Late November 1984 Nor'easter

Infobox winter storm|name=Late November 1984 Nor'easter
image location=1984112318GOES6VIS.jpg

November 23 1984. Its well-defined cold front is seen entering eastern Cuba at that time.
date formed=November 22, 1984
date dissipated=November 29, 1984
maximum amount=No snow or ice
pressure=1005 mbar (hPa)
total damages (USD)=$7.4 million (1984 USD)
total fatalities=1
areas affected=Florida
The Late November 1984 Nor'easter occurred on the United States' Thanksgiving Day, November 22 1984. A deep extratropical cyclone located just off the shore of Florida led to significant beach erosion and the grounding of the freighter "Mercedes I" for several months along the coastal town of Palm Beach. [Vanderbilt University Television News Archive. [ Headline: Florida / Grounded Freighter.] Retrieved on 18 November 2006.] It formed unusually early, and its effects were seen unusually far south into Florida.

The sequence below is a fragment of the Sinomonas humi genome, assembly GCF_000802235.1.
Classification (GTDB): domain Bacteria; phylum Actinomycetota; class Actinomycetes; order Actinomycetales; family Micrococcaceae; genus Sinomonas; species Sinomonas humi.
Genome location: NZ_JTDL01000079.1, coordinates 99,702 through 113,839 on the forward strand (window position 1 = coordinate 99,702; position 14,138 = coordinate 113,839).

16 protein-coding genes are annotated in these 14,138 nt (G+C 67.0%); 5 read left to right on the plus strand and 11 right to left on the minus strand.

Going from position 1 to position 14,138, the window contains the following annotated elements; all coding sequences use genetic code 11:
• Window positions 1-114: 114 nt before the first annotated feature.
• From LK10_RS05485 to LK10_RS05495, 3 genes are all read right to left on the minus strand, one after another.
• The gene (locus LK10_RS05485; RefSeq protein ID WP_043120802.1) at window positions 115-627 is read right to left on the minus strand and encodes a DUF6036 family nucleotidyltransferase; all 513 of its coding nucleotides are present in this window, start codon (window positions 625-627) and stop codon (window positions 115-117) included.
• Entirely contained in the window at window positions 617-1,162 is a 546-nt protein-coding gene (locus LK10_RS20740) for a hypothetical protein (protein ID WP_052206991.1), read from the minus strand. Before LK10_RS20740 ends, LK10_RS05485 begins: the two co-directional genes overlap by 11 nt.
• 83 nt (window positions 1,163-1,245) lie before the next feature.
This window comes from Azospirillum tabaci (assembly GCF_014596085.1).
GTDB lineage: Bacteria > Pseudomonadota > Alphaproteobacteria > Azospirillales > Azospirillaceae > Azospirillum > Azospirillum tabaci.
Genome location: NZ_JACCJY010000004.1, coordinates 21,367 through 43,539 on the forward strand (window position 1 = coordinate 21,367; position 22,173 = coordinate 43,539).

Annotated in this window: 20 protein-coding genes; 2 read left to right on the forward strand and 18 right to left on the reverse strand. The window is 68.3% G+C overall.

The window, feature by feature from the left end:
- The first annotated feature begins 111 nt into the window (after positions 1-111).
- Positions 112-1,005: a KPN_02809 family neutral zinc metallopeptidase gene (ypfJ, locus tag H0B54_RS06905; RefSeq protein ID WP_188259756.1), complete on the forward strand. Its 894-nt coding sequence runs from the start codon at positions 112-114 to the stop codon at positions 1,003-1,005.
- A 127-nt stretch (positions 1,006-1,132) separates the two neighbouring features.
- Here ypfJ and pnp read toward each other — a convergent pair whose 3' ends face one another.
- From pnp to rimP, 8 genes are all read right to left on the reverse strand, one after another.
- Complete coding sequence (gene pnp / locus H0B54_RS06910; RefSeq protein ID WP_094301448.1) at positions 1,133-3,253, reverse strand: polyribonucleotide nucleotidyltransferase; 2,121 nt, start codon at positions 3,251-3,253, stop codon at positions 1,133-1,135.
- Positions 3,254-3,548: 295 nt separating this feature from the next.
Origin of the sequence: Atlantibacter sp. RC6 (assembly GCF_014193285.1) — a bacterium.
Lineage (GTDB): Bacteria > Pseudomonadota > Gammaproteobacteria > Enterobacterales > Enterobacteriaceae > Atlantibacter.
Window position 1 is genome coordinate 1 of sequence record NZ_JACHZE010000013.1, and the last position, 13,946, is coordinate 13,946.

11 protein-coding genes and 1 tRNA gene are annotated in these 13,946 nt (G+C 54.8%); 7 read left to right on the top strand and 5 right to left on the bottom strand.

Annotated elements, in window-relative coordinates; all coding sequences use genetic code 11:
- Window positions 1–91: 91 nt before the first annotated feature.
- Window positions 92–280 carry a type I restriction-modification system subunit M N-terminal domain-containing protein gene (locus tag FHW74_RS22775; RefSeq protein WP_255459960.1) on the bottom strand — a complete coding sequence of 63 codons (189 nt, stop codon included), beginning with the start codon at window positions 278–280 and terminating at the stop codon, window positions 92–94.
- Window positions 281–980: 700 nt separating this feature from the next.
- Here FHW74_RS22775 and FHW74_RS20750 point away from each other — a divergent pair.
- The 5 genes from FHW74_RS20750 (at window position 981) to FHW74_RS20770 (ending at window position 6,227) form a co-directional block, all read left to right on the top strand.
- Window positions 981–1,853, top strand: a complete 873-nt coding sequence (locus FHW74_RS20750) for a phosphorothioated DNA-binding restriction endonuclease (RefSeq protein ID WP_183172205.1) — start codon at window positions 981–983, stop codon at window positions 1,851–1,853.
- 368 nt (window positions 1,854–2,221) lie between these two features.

Development of the cyclone

A cyclone aloft cut off from the main band of the Westerlies. It spurred cyclogenesis in the Florida Straits by November 22, which led to a nor'easter at an unusually southern latitude near the Bahamas. The surface cyclone slowly travelled from the Florida Keys up the Gulf Stream between Florida and the Bahamas before drifting back out to sea. The storm attempted to gain some central convection during several periods of its life cycle. It was at its most intense on November 23 and November 24, with a central pressure near 1005 hPa. [U.S. Department of Commerce. [ Daily Weather Maps: November 19- November 25, 1984.] Retrieved on November 18 2006.] The cyclone moved far enough to the east to allow winds and seas to subside on November 26. There is some evidence that it may have become a subtropical cyclone around November 28, while located in the vicinity of Bermuda. [Danielle Manning and Robert Hart. [ Using ERA40 in Cyclone Phase Space to Refine the Classification of Historical Tropical Storms.] Retrieved on November 18 2006.]